The Long Room🇮🇪 in Dublin, Ireland

As part of the Trinity College expedition in Dublin, we walked through the highly impressive Long Room. While I thoroughly enjoyed the first edition books that I told you about at the castle (HERE), this was a vast college and beyond what I could have imagined as a book lover. There are many invaluable elements contained within this extraordinary room, and countless busts of famous writers and philosophers are located throughout the Old Library building. Everyone from Aristotle, Homer, Isaac Newton, Plato and Shakespeare greet you while perusing the titles at a distance.Originally built in the 1700’s, this library is classified as “one of the most impressive libraries in the world”. Just walking through it made me feel smarter😄! I also felt compelled to read many more books per year, start a book club, discuss the great writers with my peers…but, alas, we eventually had to fly home and go to work! I’m lucky if I get through a book every other month :/. If you are a reader or book-lover at all, you would enjoy this room immensely. “The main chamber of the Old Library is what is considered The Long Room at nearly 65 metres in length” (213 feet for us Americans).

I suppose the academic and perpetual student in me rose up on this particular day. The small library at Blairquhan Castle and this extraordinary sight of books📚in The Long Room were two “indoor” highlights of my European trip. The “outside” countryside in both Ireland and Scotland captured my heart – my daughters felt the same way. But, here is one final photo (from the internet) of The Long Room – view from above:

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31 Days to Happiness

After several years of listening to Dr. David Jeremiah on the radio, I was excited to read his new book, 31 Days to Happiness, How to Find What Really Matters in Life. What will give us the peace that nothing else can? The answer of course, is a relationship with God.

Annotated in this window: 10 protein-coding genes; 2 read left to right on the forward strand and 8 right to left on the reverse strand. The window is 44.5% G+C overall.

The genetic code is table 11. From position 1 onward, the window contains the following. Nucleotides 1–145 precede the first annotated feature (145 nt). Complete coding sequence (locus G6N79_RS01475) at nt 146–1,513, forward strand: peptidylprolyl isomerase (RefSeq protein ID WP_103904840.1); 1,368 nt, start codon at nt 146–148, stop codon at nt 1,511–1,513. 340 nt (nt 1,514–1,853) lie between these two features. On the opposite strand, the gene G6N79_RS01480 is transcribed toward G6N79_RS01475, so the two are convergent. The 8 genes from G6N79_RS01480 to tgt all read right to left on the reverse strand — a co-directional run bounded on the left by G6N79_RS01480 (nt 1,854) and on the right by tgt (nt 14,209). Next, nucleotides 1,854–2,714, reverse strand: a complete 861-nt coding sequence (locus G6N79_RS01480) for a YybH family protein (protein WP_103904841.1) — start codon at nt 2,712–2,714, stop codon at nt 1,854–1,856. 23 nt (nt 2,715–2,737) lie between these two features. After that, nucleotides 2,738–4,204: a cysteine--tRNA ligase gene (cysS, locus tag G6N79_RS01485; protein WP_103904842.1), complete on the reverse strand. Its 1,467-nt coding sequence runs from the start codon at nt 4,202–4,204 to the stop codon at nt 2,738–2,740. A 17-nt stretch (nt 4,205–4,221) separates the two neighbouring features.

Using the book of Ecclesiastes, and countless real-world examples to illustrate his points, Dr. Jeremiah takes us through the life of King David’s son, Solomon. Although Solomon may have had more of everything than we do: wealth, fame, power, etc., his struggles largely resemble our struggles. Life is hard and we are frustrated. So, we attempt to comfort ourselves in a variety of ways.

We have a tendency to try and fill our need for God with excellence in our work, relationships with others, through entertainment, and many other distractions that cannot satisfy in us what only God can. While we enjoy what this world has to offer, Jeremiah shows through Ecclesiastes, that despite all achievements and pursuits, our right relationship with God is where the only true contentment can be found during our earthly existence.

Although I enjoyed the book, I also believe that the message could have been just as powerfully conveyed with a smaller volume. The text ends at 321 pages, which eventually feels very lengthy.

A fitting conclusion to this review is a quote from Chapter 19: Dr. Jeremiah states that, “God’s way may be the hard way, but it is always the high road…”

(In exchange for the book, BookSneeze has requested that I give an honest review.)